• With your dog beside you, say your dog’s name and a recall cue like “Come.” Give your dog a high-value treat.
  • Drop a treat beside your dog. As soon as your dog finishes eating, say your dog’s name and “Come.” Provide another treat when your dog looks at you.
  • Repeat the above step while tossing the initial treat a foot away from your dog. Reward your dog for returning to you.
  • Take a few steps away from your dog after tossing the initial treat. This should encourage your dog to chase you which adds to the reward.
  • Continue to build more distance, and begin to train in different locations that could be more distracting.

Item 8: Reacting Politely to Other Dogs

If your dog is nervous around other dogs, an exercise like the one in item three can help your dog become more comfortable. Simply start with your dog far enough away from the other dog that they aren’t upset. Then, reward your dog in the presence of the other dog. Slowly decrease the distance.

If your dog gets overly excited by other dogs, use dogs as part of your distraction training. You can also use the “Leave It” or “Watch Me” cue to get your dog’s focus on you, rather than the other dog.

Rottweiler laying down in the yard its head tilted.
©everydoghasastory -

Item 9: Reacting Calmly to a Distraction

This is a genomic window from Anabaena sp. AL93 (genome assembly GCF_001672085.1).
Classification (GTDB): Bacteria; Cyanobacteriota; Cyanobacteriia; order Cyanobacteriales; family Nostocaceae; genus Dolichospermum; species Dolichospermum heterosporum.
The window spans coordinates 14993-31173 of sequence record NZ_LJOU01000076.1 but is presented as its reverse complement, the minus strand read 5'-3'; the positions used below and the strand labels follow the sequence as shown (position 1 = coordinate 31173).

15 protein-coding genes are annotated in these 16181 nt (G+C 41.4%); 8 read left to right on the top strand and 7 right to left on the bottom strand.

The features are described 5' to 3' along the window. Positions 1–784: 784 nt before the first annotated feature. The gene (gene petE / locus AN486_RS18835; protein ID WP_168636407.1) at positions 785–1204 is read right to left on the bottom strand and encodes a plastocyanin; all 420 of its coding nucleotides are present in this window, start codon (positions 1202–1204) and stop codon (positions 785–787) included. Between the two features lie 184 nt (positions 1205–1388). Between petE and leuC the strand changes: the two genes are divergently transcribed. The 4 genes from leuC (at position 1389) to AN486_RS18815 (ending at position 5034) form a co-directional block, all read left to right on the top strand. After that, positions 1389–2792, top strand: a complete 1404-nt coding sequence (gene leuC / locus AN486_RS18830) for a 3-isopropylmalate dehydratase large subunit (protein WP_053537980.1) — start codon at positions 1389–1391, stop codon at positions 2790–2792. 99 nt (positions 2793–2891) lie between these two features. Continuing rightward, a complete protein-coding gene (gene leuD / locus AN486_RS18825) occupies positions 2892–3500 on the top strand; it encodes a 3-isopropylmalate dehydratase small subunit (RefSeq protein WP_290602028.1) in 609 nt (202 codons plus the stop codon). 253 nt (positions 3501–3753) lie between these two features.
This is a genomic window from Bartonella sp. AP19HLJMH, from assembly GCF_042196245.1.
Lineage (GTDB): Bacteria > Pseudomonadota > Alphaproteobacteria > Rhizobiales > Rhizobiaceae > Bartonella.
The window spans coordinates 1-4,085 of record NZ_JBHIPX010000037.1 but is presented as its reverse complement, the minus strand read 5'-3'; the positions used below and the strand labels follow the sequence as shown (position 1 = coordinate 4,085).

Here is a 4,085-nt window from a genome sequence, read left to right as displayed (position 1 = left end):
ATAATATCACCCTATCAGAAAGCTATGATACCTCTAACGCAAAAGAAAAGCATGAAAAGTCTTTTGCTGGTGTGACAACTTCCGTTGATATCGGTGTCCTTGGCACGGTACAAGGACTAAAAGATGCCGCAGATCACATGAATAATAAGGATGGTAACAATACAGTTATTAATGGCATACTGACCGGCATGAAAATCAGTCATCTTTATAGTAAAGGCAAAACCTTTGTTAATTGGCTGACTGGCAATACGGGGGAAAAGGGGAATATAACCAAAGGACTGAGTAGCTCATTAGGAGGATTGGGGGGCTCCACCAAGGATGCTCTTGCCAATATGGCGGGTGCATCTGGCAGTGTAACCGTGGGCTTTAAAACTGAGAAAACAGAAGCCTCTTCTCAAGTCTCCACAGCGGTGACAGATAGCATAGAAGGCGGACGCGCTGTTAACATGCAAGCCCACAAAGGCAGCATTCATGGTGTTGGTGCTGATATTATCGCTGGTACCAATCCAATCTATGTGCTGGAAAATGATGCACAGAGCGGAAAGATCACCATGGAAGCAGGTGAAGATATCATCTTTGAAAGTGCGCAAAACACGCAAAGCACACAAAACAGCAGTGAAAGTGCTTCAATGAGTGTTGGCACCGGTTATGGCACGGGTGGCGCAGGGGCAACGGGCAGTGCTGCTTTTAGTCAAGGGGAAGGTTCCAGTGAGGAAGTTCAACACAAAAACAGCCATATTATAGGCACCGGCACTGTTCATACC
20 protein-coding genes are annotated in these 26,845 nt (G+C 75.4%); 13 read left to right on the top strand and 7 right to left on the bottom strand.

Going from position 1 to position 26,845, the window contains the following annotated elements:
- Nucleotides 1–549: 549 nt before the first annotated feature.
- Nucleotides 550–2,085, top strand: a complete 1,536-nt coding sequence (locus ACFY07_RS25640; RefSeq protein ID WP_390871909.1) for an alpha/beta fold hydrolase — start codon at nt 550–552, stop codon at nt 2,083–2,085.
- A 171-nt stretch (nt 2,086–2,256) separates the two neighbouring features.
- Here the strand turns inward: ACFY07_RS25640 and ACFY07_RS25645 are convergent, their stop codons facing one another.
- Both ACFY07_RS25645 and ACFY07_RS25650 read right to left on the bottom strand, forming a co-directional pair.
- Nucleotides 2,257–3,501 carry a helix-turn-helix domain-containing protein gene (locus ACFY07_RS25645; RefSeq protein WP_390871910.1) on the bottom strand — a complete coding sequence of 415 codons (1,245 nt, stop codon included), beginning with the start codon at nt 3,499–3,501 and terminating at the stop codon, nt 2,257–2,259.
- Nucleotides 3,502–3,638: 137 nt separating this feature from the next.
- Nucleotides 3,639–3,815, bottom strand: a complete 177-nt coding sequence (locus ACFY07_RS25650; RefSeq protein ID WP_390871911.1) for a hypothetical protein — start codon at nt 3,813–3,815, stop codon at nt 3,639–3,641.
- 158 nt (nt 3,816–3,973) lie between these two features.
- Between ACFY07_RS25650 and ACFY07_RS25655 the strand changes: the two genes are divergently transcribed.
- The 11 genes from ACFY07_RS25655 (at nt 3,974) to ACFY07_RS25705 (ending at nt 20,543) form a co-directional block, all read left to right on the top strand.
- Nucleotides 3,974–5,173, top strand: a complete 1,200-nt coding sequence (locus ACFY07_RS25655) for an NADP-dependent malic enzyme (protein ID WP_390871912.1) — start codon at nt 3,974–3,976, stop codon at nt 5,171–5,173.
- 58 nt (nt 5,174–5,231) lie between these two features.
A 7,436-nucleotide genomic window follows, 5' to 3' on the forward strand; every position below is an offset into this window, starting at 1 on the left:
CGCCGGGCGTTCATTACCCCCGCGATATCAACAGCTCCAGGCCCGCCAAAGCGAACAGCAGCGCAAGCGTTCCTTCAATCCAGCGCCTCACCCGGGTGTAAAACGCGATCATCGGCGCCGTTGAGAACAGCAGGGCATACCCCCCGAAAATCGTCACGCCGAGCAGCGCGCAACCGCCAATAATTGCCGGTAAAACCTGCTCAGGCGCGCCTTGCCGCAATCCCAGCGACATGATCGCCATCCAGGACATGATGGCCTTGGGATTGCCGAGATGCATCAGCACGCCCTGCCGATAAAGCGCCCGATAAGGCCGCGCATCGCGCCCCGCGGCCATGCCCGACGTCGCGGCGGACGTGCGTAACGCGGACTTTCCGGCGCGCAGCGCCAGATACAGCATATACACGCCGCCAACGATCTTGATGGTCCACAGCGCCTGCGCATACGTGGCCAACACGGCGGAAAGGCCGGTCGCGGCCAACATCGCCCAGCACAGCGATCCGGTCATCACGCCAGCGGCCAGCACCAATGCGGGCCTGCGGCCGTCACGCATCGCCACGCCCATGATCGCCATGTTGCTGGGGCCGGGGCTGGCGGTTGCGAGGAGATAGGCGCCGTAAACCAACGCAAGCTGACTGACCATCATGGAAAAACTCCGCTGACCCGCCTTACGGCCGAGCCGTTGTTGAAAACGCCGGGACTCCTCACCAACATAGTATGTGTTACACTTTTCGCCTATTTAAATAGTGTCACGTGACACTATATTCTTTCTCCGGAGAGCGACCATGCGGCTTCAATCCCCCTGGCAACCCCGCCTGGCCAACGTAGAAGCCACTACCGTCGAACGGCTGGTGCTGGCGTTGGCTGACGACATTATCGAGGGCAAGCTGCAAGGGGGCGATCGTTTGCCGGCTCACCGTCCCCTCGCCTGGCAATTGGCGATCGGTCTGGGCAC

A well-socialized dog will be a more confident dog, which is helpful for passing this test. You can also desensitize your dog to distractions similar to what the evaluator will use for the test (a dropped food dish, a jogger moving past the dog, etc.). Start with the distraction at a low enough level that your dog doesn’t react. Follow these steps:

  • Drop a food dish onto a soft surface, like a carpet, from a low height. Immediately reward your dog.
  • Drop the dish from a higher level. Immediately reward.
  • Drop the dish onto a hard surface from a low height. Immediately reward.
  • Drop the dish from higher up. Immediately reward.

Item 10: Reacting Calmly to Supervised Separation From the Owner

An important step for passing this test is alone time training. Teach your dog to be comfortable away from you with the following steps:

  • Give your dog an edible chew or food stuffed toy to keep him or her occupied. Leave the room or move behind a barrier for as short a time as you know your dog can handle. When you return to the room, praise and reward your dog.
  • Continue to slowly build the time you are out of the room. When your dog is comfortable alone with a treat or toy, start over while the dog has no distractions. Praise and reward your dog when you return.
Related article: The Truth Behind 10 Common Dog Myths